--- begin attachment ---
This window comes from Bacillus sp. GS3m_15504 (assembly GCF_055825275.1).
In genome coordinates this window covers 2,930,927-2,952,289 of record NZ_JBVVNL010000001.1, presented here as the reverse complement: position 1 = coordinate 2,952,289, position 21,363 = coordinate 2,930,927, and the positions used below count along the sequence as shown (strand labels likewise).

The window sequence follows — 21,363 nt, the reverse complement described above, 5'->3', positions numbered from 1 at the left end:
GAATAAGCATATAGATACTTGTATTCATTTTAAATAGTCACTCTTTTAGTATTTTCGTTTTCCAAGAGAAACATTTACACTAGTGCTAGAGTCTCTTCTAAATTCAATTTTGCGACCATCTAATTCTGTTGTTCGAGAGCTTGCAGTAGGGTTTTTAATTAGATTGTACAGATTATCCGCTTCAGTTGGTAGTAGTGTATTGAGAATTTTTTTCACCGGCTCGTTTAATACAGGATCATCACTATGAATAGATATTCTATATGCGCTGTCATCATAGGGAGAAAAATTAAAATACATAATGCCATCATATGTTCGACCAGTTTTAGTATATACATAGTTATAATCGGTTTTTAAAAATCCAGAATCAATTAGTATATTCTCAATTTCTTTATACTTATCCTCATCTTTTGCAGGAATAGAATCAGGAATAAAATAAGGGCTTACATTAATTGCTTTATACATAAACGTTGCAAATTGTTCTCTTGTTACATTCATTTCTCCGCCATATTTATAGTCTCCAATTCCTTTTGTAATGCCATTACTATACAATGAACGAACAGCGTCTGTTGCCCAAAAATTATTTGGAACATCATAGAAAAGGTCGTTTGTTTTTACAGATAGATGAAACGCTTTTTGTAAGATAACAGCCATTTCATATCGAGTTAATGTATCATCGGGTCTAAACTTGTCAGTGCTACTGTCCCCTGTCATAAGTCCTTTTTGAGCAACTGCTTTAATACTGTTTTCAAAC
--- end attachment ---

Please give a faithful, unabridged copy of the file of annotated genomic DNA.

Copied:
This window comes from Bacillus sp. GS3m_15504 (assembly GCF_055825275.1).
In genome coordinates this window covers 2,930,927-2,952,289 of record NZ_JBVVNL010000001.1, presented here as the reverse complement: position 1 = coordinate 2,952,289, position 21,363 = coordinate 2,930,927, and the positions used below count along the sequence as shown (strand labels likewise).

The window sequence follows — 21,363 nt, the reverse complement described above, 5'->3', positions numbered from 1 at the left end:
GAATAAGCATATAGATACTTGTATTCATTTTAAATAGTCACTCTTTTAGTATTTTCGTTTTCCAAGAGAAACATTTACACTAGTGCTAGAGTCTCTTCTAAATTCAATTTTGCGACCATCTAATTCTGTTGTTCGAGAGCTTGCAGTAGGGTTTTTAATTAGATTGTACAGATTATCCGCTTCAGTTGGTAGTAGTGTATTGAGAATTTTTTTCACCGGCTCGTTTAATACAGGATCATCACTATGAATAGATATTCTATATGCGCTGTCATCATAGGGAGAAAAATTAAAATACATAATGCCATCATATGTTCGACCAGTTTTAGTATATACATAGTTATAATCGGTTTTTAAAAATCCAGAATCAATTAGTATATTCTCAATTTCTTTATACTTATCCTCATCTTTTGCAGGAATAGAATCAGGAATAAAATAAGGGCTTACATTAATTGCTTTATACATAAACGTTGCAAATTGTTCTCTTGTTACATTCATTTCTCCGCCATATTTATAGTCTCCAATTCCTTTTGTAATGCCATTACTATACAATGAACGAACAGCGTCTGTTGCCCAAAAATTATTTGGAACATCATAGAAAAGGTCGTTTGTTTTTACAGATAGATGAAACGCTTTTTGTAAGATAACAGCCATTTCATATCGAGTTAATGTATCATCGGGTCTAAACTTGTCAGTGCTACTGTCCCCTGTCATAAGTCCTTTTTGAGCAACTGCTTTAATACTGTTTTCAAAC